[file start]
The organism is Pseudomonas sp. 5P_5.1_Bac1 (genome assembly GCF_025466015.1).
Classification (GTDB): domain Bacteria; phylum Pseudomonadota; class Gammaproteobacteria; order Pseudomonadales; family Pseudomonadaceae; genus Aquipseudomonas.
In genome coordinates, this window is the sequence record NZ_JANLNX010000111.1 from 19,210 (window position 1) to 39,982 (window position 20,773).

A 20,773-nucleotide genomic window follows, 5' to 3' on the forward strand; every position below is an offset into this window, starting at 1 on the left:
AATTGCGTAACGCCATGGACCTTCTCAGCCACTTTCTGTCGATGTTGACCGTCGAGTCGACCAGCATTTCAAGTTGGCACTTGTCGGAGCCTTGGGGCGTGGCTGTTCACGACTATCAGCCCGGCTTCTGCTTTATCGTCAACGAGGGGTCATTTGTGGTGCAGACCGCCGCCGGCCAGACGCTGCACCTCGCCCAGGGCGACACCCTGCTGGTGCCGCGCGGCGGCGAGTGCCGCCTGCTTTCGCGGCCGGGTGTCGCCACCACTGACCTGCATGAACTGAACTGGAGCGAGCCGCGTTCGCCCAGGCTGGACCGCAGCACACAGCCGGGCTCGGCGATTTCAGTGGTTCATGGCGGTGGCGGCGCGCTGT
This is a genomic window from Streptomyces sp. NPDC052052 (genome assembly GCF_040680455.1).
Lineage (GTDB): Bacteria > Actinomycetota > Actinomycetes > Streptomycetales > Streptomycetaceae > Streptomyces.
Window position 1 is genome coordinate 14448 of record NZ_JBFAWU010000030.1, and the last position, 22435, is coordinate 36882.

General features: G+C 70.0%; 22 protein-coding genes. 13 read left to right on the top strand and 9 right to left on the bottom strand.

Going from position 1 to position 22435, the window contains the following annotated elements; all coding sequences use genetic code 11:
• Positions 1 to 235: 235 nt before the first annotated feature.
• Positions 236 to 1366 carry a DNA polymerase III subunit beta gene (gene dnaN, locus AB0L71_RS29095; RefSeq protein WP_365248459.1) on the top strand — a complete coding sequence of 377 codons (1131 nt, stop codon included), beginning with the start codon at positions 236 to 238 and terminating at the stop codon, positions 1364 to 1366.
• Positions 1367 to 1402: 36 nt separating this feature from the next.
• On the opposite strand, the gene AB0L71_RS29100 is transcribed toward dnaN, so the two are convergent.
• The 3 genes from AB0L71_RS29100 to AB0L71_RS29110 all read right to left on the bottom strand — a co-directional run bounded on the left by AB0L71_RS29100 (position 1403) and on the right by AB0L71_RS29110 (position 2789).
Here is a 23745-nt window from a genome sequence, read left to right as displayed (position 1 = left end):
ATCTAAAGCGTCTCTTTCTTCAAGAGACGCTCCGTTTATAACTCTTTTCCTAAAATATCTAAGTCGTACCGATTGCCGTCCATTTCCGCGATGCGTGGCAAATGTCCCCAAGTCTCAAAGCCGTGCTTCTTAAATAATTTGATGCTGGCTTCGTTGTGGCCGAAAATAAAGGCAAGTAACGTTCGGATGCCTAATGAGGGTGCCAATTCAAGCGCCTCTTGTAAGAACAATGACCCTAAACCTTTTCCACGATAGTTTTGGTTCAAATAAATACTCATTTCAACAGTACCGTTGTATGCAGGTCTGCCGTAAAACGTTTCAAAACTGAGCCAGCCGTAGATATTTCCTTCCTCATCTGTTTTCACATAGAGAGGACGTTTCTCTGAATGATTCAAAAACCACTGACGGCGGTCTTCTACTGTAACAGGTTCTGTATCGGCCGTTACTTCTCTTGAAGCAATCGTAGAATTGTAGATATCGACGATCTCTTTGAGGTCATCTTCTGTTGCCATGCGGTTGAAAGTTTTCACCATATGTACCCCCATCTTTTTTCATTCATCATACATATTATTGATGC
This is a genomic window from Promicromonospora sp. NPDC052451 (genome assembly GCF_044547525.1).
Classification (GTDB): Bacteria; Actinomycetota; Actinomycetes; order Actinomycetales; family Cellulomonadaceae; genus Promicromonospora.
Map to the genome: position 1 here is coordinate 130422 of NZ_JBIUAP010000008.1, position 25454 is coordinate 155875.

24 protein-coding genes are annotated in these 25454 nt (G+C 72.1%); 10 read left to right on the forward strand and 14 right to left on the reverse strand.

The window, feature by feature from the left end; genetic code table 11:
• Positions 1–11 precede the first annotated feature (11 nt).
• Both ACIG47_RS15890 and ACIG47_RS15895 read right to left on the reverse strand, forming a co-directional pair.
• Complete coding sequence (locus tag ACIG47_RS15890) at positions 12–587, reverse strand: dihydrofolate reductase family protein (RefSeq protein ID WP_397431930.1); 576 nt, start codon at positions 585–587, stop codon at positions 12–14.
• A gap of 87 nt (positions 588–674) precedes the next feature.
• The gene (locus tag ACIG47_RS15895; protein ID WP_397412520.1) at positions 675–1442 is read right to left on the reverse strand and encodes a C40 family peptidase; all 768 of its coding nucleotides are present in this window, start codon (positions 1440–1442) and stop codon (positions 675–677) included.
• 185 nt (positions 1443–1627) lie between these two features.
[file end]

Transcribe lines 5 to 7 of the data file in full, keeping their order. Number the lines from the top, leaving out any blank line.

AATTGCGTAACGCCATGGACCTTCTCAGCCACTTTCTGTCGATGTTGACCGTCGAGTCGACCAGCATTTCAAGTTGGCACTTGTCGGAGCCTTGGGGCGTGGCTGTTCACGACTATCAGCCCGGCTTCTGCTTTATCGTCAACGAGGGGTCATTTGTGGTGCAGACCGCCGCCGGCCAGACGCTGCACCTCGCCCAGGGCGACACCCTGCTGGTGCCGCGCGGCGGCGAGTGCCGCCTGCTTTCGCGGCCGGGTGTCGCCACCACTGACCTGCATGAACTGAACTGGAGCGAGCCGCGTTCGCCCAGGCTGGACCGCAGCACACAGCCGGGCTCGGCGATTTCAGTGGTTCATGGCGGTGGCGGCGCGCTGT
This is a genomic window from Streptomyces sp. NPDC052052 (genome assembly GCF_040680455.1).
Lineage (GTDB): Bacteria > Actinomycetota > Actinomycetes > Streptomycetales > Streptomycetaceae > Streptomyces.